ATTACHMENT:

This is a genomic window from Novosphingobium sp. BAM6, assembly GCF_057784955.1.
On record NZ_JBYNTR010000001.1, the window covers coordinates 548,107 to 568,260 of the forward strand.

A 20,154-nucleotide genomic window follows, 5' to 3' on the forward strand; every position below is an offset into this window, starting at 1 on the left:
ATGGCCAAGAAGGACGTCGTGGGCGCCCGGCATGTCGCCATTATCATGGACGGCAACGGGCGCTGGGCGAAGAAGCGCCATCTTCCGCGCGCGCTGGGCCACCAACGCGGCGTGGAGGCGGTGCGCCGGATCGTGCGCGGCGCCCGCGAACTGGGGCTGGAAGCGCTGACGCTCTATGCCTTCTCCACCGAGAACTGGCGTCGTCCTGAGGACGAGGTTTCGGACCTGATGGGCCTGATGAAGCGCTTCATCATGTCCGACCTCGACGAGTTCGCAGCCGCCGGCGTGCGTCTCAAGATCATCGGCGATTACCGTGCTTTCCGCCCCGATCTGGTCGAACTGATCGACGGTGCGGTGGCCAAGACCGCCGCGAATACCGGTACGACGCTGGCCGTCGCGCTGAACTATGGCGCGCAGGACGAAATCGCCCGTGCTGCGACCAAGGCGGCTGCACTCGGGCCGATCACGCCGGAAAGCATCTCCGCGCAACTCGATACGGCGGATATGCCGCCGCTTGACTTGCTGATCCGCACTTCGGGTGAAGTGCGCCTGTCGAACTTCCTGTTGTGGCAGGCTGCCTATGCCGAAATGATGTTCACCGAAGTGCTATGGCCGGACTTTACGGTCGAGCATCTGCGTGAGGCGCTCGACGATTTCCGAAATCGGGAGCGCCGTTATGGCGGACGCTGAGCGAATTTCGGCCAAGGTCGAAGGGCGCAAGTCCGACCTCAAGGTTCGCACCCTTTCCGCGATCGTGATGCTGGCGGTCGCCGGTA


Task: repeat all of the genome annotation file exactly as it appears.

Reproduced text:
This is a genomic window from Novosphingobium sp. BAM6, assembly GCF_057784955.1.
On record NZ_JBYNTR010000001.1, the window covers coordinates 548,107 to 568,260 of the forward strand.

A 20,154-nucleotide genomic window follows, 5' to 3' on the forward strand; every position below is an offset into this window, starting at 1 on the left:
ATGGCCAAGAAGGACGTCGTGGGCGCCCGGCATGTCGCCATTATCATGGACGGCAACGGGCGCTGGGCGAAGAAGCGCCATCTTCCGCGCGCGCTGGGCCACCAACGCGGCGTGGAGGCGGTGCGCCGGATCGTGCGCGGCGCCCGCGAACTGGGGCTGGAAGCGCTGACGCTCTATGCCTTCTCCACCGAGAACTGGCGTCGTCCTGAGGACGAGGTTTCGGACCTGATGGGCCTGATGAAGCGCTTCATCATGTCCGACCTCGACGAGTTCGCAGCCGCCGGCGTGCGTCTCAAGATCATCGGCGATTACCGTGCTTTCCGCCCCGATCTGGTCGAACTGATCGACGGTGCGGTGGCCAAGACCGCCGCGAATACCGGTACGACGCTGGCCGTCGCGCTGAACTATGGCGCGCAGGACGAAATCGCCCGTGCTGCGACCAAGGCGGCTGCACTCGGGCCGATCACGCCGGAAAGCATCTCCGCGCAACTCGATACGGCGGATATGCCGCCGCTTGACTTGCTGATCCGCACTTCGGGTGAAGTGCGCCTGTCGAACTTCCTGTTGTGGCAGGCTGCCTATGCCGAAATGATGTTCACCGAAGTGCTATGGCCGGACTTTACGGTCGAGCATCTGCGTGAGGCGCTCGACGATTTCCGAAATCGGGAGCGCCGTTATGGCGGACGCTGAGCGAATTTCGGCCAAGGTCGAAGGGCGCAAGTCCGACCTCAAGGTTCGCACCCTTTCCGCGATCGTGATGCTGGCGGTCGCCGGTA